We went back to the lodge over the Tortuguero bar and it was a piece of cake.
Just like you would run an inlet with large following seas, Eddie put the boat on
the back of a wave and held it there right into the smooth water.
The next day we decided to go out the short bumpy way. It was a rough ride out,
with a ot of starting an stopping, waiting for just the right set, but we got out.
A five minute ride put us in a hundred feet of water, but instead of looking for
fish, we just stopped and started fishing. Eddies brother was the only other boat
there, and he was hooked up when we arrived, and after two or three minutes we were
What followed was an unbelievable days fishing. Within the first five minutes
I hooked a fish, for a couple of seconds. One jump and it was gone. A couple of more
bumps and my wife hooked up, followed by Eddie. He handed me the rod and we were
fighting a double. Both fish jumped a couple of times an then the struggle started.
After about fifteen minutes of fight, I decided to put a little extra pressure on
to end the fight quicker. Eddie must set his drags with a scale that registers down
to the ounce. On my tackle, there is always a little room to put extra pressure on
the fish by lightly thumbing the reel, so I did just that, which ended the fight
quicker then I wanted to, with a breakoff. My wife, on the other hand did just what
she was supposed to do, and got the fish to the boat after almost a half hour struggle.
But, she had done enough for the day, and decided to watch for the rest of the trip.
That left just me fishing, with my fifteen pound bait casting outfit, and for
the rest of the morning it was constant action. Not always hooking up, but hit after
hit. We were using bucktails that Eddie had asked me to bring him from the states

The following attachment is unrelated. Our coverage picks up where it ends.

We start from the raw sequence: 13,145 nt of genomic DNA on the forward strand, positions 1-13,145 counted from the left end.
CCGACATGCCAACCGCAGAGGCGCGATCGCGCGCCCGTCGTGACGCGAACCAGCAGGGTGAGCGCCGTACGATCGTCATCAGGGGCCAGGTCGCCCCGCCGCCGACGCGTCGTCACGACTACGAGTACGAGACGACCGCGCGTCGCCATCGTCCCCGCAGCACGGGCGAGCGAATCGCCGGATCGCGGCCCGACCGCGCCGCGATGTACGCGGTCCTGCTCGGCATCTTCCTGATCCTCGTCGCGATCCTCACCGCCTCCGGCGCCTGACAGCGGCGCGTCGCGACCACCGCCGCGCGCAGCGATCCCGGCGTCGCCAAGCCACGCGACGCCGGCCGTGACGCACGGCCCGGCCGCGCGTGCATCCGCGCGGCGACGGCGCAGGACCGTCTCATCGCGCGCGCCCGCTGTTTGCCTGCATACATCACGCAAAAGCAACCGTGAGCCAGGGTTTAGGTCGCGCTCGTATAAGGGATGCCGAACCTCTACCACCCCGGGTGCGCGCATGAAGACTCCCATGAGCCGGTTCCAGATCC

from Bass Pro Shops. The hooks that they used were lazer sharp, but a touch too light
and tended to open up just enough to make getting a solid hook-up difficult. But
that might have been better than hooking every fish solidly. I’d get a couple of
jumps and the fish would be off. A hooked fish would mean a twenty to thirty minute
max effort fight to get the tarpon to the boat for the release.
I always say that if you don’t know how many fish you hook, you’ve had a great
day. It’s easy to count to two. We got four fish to the boat, but I honestly don’t
know how many hits or jump-offs we got. By around 1:00 pm I was beat, so we headed
in to try for some snook in the river. After about an hour of trolling around just
inside the breakers without a hit, we headed back to the lodge for a couple of Imperials.
The fishing wasn’t what it was back in the seventies, when all the fishing was
in the river, but it can be pretty spectacular. Back then we were catching fish in
thirty feet or so of water, and a lot of the fighting was near the surface. Now,
out in the deep water, there is less jumping and more plain old hard work. But if
you are looking for a great fishing trip, with lots of action in a beautiful setting,
it's not a bad place to go.